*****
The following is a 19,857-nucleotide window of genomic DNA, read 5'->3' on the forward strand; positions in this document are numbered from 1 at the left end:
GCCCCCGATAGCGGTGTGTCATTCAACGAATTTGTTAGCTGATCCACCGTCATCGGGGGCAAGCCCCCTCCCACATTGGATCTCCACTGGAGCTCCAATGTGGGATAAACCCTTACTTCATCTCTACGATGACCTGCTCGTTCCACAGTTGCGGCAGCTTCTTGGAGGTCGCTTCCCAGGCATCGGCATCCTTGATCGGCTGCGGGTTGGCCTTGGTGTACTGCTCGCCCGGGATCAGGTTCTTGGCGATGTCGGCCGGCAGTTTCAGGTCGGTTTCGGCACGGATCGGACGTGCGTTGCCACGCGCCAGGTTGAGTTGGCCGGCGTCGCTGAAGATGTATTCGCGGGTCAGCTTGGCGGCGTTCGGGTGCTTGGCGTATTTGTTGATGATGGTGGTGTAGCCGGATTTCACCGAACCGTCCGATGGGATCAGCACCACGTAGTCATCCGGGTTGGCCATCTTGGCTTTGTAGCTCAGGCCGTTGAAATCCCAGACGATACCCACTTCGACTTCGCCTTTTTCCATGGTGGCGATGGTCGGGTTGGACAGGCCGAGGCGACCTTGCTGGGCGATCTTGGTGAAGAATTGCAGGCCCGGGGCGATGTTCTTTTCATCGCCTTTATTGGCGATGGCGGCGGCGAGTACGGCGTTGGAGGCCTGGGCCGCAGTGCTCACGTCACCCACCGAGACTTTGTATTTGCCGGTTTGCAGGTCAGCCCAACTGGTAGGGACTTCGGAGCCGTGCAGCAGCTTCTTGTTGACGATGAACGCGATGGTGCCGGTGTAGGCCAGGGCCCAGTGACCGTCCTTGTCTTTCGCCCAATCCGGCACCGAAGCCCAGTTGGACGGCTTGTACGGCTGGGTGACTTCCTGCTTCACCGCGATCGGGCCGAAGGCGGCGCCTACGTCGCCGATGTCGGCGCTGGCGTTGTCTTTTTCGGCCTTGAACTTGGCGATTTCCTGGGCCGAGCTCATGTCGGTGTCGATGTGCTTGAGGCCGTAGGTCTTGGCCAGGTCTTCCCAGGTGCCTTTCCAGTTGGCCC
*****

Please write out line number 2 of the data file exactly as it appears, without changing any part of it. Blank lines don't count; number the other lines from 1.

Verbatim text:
GCCCCCGATAGCGGTGTGTCATTCAACGAATTTGTTAGCTGATCCACCGTCATCGGGGGCAAGCCCCCTCCCACATTGGATCTCCACTGGAGCTCCAATGTGGGATAAACCCTTACTTCATCTCTACGATGACCTGCTCGTTCCACAGTTGCGGCAGCTTCTTGGAGGTCGCTTCCCAGGCATCGGCATCCTTGATCGGCTGCGGGTTGGCCTTGGTGTACTGCTCGCCCGGGATCAGGTTCTTGGCGATGTCGGCCGGCAGTTTCAGGTCGGTTTCGGCACGGATCGGACGTGCGTTGCCACGCGCCAGGTTGAGTTGGCCGGCGTCGCTGAAGATGTATTCGCGGGTCAGCTTGGCGGCGTTCGGGTGCTTGGCGTATTTGTTGATGATGGTGGTGTAGCCGGATTTCACCGAACCGTCCGATGGGATCAGCACCACGTAGTCATCCGGGTTGGCCATCTTGGCTTTGTAGCTCAGGCCGTTGAAATCCCAGACGATACCCACTTCGACTTCGCCTTTTTCCATGGTGGCGATGGTCGGGTTGGACAGGCCGAGGCGACCTTGCTGGGCGATCTTGGTGAAGAATTGCAGGCCCGGGGCGATGTTCTTTTCATCGCCTTTATTGGCGATGGCGGCGGCGAGTACGGCGTTGGAGGCCTGGGCCGCAGTGCTCACGTCACCCACCGAGACTTTGTATTTGCCGGTTTGCAGGTCAGCCCAACTGGTAGGGACTTCGGAGCCGTGCAGCAGCTTCTTGTTGACGATGAACGCGATGGTGCCGGTGTAGGCCAGGGCCCAGTGACCGTCCTTGTCTTTCGCCCAATCCGGCACCGAAGCCCAGTTGGACGGCTTGTACGGCTGGGTGACTTCCTGCTTCACCGCGATCGGGCCGAAGGCGGCGCCTACGTCGCCGATGTCGGCGCTGGCGTTGTCTTTTTCGGCCTTGAACTTGGCGATTTCCTGGGCCGAGCTCATGTCGGTGTCGATGTGCTTGAGGCCGTAGGTCTTGGCCAGGTCTTCCCAGGTGCCTTTCCAGTTGGCCC